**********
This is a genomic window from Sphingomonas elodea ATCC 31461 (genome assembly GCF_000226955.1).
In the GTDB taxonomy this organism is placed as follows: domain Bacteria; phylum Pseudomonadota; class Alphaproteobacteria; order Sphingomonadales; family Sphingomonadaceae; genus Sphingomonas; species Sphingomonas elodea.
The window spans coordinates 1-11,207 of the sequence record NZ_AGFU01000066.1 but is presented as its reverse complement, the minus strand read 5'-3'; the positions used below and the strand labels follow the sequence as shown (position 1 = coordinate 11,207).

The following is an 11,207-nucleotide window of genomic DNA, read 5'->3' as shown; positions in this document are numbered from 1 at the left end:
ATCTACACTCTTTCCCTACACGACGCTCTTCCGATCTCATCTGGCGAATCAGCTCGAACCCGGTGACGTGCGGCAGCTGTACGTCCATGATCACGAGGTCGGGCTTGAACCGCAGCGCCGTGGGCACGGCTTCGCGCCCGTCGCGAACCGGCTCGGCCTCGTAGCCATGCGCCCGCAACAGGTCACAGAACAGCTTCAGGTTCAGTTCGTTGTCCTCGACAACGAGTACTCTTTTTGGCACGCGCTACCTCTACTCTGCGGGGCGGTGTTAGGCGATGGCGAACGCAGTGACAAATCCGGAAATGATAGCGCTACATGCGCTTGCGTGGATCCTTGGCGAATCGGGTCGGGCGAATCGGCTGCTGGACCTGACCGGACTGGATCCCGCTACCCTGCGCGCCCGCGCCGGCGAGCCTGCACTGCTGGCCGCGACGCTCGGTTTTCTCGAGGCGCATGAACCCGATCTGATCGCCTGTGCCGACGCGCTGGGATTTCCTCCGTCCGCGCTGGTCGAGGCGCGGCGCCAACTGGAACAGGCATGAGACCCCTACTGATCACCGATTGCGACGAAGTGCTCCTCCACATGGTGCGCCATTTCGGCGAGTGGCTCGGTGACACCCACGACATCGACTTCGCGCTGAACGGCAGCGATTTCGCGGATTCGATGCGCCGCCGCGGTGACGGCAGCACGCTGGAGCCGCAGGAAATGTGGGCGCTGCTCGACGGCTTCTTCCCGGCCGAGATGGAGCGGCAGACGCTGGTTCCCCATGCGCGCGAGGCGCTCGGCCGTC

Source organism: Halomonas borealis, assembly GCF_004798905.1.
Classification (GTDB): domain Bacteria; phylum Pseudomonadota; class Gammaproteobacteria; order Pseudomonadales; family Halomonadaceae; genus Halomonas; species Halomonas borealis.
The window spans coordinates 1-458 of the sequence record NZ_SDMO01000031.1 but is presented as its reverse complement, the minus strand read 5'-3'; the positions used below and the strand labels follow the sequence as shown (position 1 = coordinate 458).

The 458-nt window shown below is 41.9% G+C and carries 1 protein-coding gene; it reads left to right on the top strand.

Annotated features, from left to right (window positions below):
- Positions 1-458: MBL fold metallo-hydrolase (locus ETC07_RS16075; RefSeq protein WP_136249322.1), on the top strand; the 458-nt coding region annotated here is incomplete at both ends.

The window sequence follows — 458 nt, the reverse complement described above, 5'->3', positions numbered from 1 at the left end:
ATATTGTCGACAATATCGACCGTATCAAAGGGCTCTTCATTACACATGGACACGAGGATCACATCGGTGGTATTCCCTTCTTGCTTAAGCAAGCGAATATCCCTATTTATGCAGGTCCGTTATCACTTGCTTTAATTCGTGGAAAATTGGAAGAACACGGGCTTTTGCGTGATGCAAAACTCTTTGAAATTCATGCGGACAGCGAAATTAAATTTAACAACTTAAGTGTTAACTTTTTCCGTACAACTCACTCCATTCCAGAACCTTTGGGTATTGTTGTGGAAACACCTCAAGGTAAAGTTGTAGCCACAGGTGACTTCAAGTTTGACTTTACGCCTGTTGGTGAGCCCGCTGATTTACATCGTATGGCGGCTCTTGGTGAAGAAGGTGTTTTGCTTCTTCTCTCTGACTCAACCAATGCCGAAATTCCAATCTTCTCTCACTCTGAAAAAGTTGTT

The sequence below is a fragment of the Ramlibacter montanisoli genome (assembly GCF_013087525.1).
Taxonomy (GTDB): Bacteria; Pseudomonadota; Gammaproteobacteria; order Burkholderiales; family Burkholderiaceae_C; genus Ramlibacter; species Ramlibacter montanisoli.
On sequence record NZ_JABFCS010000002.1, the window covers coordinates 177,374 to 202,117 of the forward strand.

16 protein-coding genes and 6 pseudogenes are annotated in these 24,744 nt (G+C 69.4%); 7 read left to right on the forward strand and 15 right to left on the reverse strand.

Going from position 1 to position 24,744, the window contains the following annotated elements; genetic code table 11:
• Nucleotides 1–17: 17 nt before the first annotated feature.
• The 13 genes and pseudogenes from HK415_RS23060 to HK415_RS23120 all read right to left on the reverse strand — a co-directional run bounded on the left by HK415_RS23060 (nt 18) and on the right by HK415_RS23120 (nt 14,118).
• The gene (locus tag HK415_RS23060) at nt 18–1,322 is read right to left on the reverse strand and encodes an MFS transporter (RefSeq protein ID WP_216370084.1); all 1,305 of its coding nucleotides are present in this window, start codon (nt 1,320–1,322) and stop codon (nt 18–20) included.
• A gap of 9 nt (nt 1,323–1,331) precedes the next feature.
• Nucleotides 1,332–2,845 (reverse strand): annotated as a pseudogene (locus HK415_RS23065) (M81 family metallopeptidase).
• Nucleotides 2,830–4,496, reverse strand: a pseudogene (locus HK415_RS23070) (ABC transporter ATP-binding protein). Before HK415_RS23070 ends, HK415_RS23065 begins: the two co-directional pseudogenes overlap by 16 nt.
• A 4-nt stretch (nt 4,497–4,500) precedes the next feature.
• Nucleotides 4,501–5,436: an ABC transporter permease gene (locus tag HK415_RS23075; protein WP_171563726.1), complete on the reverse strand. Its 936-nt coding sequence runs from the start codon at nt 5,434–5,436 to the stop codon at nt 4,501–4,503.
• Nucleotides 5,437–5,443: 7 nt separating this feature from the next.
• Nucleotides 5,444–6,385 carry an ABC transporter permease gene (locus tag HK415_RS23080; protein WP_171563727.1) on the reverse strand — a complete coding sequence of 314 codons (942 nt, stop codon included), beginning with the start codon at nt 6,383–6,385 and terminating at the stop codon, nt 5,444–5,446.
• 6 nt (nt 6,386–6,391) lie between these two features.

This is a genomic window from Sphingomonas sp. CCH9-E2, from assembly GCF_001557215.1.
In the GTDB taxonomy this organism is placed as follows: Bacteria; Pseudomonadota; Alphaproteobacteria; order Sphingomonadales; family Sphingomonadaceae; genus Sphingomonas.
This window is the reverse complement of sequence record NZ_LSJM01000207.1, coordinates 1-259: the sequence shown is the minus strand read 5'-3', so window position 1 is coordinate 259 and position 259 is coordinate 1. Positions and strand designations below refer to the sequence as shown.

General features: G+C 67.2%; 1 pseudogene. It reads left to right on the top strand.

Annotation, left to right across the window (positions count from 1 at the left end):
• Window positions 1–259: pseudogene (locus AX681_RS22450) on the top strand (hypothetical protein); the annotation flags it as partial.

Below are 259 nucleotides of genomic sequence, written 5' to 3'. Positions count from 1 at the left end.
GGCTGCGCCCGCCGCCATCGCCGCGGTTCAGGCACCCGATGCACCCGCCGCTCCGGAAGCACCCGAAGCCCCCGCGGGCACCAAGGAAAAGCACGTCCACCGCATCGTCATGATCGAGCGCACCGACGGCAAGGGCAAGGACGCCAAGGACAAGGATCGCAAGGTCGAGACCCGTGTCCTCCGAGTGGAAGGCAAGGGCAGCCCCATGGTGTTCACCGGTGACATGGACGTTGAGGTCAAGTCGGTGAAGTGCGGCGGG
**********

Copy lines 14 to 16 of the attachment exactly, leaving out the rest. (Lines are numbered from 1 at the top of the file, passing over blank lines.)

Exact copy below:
The sequence below is a fragment of the Ramlibacter montanisoli genome (assembly GCF_013087525.1).
Taxonomy (GTDB): Bacteria; Pseudomonadota; Gammaproteobacteria; order Burkholderiales; family Burkholderiaceae_C; genus Ramlibacter; species Ramlibacter montanisoli.
On sequence record NZ_JABFCS010000002.1, the window covers coordinates 177,374 to 202,117 of the forward strand.